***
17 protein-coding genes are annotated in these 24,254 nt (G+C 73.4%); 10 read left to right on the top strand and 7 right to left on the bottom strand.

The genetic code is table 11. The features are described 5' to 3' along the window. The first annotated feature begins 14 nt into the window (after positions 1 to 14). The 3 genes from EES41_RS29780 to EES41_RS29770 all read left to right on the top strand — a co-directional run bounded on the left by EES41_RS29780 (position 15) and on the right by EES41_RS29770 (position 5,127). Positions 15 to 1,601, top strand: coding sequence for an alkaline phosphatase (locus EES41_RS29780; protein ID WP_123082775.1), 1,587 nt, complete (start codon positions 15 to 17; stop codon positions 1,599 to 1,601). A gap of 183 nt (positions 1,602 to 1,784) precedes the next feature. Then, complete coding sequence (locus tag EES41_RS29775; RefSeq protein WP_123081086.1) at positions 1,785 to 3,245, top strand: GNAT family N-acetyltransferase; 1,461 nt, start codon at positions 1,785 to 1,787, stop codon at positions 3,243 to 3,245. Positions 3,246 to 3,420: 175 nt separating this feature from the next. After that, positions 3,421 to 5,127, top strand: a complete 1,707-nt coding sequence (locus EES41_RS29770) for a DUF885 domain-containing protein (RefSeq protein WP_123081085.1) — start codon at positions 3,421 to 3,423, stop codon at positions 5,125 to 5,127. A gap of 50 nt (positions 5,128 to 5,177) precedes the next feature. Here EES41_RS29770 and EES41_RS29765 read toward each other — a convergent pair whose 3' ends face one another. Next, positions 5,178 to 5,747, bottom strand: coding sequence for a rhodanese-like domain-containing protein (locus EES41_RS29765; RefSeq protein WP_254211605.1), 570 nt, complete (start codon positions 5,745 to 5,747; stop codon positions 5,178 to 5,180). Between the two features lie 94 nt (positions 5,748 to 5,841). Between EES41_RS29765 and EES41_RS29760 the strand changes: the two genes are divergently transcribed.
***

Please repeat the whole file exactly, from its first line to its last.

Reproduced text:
17 protein-coding genes are annotated in these 24,254 nt (G+C 73.4%); 10 read left to right on the top strand and 7 right to left on the bottom strand.

The genetic code is table 11. The features are described 5' to 3' along the window. The first annotated feature begins 14 nt into the window (after positions 1 to 14). The 3 genes from EES41_RS29780 to EES41_RS29770 all read left to right on the top strand — a co-directional run bounded on the left by EES41_RS29780 (position 15) and on the right by EES41_RS29770 (position 5,127). Positions 15 to 1,601, top strand: coding sequence for an alkaline phosphatase (locus EES41_RS29780; protein ID WP_123082775.1), 1,587 nt, complete (start codon positions 15 to 17; stop codon positions 1,599 to 1,601). A gap of 183 nt (positions 1,602 to 1,784) precedes the next feature. Then, complete coding sequence (locus tag EES41_RS29775; RefSeq protein WP_123081086.1) at positions 1,785 to 3,245, top strand: GNAT family N-acetyltransferase; 1,461 nt, start codon at positions 1,785 to 1,787, stop codon at positions 3,243 to 3,245. Positions 3,246 to 3,420: 175 nt separating this feature from the next. After that, positions 3,421 to 5,127, top strand: a complete 1,707-nt coding sequence (locus EES41_RS29770) for a DUF885 domain-containing protein (RefSeq protein WP_123081085.1) — start codon at positions 3,421 to 3,423, stop codon at positions 5,125 to 5,127. A gap of 50 nt (positions 5,128 to 5,177) precedes the next feature. Here EES41_RS29770 and EES41_RS29765 read toward each other — a convergent pair whose 3' ends face one another. Next, positions 5,178 to 5,747, bottom strand: coding sequence for a rhodanese-like domain-containing protein (locus EES41_RS29765; RefSeq protein WP_254211605.1), 570 nt, complete (start codon positions 5,745 to 5,747; stop codon positions 5,178 to 5,180). Between the two features lie 94 nt (positions 5,748 to 5,841). Between EES41_RS29765 and EES41_RS29760 the strand changes: the two genes are divergently transcribed.